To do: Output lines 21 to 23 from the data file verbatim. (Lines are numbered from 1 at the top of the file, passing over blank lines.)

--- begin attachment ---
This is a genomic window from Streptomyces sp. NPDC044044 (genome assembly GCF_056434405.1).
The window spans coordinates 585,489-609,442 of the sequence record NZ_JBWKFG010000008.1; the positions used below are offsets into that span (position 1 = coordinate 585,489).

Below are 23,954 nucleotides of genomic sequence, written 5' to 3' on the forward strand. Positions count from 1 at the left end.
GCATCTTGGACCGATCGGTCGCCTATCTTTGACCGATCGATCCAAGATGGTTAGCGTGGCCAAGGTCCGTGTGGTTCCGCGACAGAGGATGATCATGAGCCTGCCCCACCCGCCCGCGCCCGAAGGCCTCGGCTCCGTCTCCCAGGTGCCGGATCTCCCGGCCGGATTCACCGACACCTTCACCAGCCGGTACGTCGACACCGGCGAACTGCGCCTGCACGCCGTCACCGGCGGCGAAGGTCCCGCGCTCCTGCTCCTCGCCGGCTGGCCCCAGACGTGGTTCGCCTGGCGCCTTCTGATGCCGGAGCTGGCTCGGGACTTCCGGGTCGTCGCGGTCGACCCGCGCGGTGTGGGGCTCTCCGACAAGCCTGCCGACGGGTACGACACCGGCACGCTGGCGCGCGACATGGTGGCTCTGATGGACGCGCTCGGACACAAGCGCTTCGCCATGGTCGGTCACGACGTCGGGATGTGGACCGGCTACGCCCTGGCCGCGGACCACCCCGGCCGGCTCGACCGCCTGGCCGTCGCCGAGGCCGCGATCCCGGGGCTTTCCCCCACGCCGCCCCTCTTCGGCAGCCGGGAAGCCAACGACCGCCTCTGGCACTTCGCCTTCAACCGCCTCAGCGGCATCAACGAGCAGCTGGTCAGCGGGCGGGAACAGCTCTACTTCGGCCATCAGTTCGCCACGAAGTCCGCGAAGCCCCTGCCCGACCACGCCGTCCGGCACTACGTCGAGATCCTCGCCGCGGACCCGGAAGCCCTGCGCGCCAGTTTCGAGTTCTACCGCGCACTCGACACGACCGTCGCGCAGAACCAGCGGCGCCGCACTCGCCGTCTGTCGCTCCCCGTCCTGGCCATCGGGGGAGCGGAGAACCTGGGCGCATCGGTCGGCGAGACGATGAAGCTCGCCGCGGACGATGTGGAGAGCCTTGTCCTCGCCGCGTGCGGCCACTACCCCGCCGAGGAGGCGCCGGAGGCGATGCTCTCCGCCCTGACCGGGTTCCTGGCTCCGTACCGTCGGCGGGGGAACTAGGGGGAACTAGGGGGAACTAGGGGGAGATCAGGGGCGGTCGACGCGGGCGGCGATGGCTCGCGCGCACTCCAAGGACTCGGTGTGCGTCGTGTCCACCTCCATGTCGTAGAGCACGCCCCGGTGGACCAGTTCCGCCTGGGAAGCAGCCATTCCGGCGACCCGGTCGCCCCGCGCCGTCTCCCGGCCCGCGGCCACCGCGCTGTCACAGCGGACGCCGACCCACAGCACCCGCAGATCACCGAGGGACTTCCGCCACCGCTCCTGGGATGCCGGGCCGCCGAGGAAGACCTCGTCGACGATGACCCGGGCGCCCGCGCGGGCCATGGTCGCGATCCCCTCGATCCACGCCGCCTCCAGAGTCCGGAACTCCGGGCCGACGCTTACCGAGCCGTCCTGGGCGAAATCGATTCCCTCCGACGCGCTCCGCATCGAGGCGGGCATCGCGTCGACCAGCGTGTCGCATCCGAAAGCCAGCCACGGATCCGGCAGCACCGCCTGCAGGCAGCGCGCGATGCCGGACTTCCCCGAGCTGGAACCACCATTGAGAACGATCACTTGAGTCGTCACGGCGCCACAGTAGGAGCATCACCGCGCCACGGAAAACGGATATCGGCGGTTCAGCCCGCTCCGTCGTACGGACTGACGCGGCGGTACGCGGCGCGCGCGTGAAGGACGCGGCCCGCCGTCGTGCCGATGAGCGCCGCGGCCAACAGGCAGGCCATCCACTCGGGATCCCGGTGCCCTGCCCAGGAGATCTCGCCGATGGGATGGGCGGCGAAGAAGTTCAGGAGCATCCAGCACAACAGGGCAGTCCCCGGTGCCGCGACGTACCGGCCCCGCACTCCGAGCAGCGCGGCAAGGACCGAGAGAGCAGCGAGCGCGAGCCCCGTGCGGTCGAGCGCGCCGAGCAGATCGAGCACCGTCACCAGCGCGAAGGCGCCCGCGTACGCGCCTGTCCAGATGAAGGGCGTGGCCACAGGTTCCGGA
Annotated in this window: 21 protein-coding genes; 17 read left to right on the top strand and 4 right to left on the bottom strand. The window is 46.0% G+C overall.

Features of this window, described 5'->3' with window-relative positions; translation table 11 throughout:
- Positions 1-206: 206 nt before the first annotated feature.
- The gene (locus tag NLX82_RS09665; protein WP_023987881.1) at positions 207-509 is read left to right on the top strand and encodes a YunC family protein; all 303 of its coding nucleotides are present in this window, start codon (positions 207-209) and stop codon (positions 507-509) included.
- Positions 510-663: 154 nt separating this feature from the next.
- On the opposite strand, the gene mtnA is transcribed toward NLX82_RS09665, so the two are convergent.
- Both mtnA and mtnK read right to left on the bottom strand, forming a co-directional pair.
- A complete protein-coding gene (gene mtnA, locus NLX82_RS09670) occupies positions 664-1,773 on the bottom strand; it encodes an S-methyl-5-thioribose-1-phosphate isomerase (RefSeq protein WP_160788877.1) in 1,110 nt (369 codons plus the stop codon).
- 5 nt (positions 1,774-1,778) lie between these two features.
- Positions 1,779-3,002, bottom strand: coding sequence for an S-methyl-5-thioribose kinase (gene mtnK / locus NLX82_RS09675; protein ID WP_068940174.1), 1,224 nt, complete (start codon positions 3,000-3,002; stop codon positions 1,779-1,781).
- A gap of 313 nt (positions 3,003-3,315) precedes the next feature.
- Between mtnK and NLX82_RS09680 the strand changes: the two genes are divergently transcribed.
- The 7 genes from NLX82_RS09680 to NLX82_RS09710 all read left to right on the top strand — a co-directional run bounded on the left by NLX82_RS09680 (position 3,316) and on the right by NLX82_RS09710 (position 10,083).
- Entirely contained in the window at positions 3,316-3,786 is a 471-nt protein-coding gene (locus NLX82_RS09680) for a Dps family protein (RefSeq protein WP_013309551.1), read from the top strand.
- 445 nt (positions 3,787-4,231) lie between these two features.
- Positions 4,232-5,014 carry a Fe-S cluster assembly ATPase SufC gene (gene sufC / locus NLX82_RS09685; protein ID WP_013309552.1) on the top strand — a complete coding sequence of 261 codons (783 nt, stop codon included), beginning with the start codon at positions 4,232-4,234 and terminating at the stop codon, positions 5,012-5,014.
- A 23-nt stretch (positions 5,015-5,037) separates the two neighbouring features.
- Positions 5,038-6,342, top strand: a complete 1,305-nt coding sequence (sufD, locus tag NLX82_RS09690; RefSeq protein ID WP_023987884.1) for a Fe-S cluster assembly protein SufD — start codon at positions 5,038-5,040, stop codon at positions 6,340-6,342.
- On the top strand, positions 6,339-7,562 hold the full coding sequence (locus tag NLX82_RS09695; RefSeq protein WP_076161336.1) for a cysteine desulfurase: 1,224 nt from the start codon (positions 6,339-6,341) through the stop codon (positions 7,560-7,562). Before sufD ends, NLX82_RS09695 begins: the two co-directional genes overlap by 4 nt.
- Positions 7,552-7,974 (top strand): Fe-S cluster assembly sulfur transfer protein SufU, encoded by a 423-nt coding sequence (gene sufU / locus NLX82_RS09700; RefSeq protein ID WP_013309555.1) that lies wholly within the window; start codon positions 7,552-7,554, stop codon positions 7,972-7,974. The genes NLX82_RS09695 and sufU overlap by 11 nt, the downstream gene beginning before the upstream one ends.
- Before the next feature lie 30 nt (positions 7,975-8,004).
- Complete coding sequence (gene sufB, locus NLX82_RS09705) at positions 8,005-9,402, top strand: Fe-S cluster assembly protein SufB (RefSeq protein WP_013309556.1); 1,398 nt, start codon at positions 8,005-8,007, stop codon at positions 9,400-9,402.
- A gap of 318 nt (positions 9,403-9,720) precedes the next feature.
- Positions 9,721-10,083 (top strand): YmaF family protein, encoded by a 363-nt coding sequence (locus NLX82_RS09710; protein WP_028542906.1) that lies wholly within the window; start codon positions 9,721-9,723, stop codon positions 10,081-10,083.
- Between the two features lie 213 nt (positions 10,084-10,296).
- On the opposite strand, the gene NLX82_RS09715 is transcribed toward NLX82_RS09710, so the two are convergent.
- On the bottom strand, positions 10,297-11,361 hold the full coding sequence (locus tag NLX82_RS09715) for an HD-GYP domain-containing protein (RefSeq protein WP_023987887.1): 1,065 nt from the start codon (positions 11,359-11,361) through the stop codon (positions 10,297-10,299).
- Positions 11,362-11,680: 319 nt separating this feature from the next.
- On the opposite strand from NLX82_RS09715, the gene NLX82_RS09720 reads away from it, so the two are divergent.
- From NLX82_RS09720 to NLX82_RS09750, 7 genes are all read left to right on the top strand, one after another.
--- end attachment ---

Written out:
- A 23-nt stretch (positions 5,015-5,037) separates the two neighbouring features.
- Positions 5,038-6,342, top strand: a complete 1,305-nt coding sequence (sufD, locus tag NLX82_RS09690; RefSeq protein ID WP_023987884.1) for a Fe-S cluster assembly protein SufD — start codon at positions 5,038-5,040, stop codon at positions 6,340-6,342.
- On the top strand, positions 6,339-7,562 hold the full coding sequence (locus tag NLX82_RS09695; RefSeq protein WP_076161336.1) for a cysteine desulfurase: 1,224 nt from the start codon (positions 6,339-6,341) through the stop codon (positions 7,560-7,562). Before sufD ends, NLX82_RS09695 begins: the two co-directional genes overlap by 4 nt.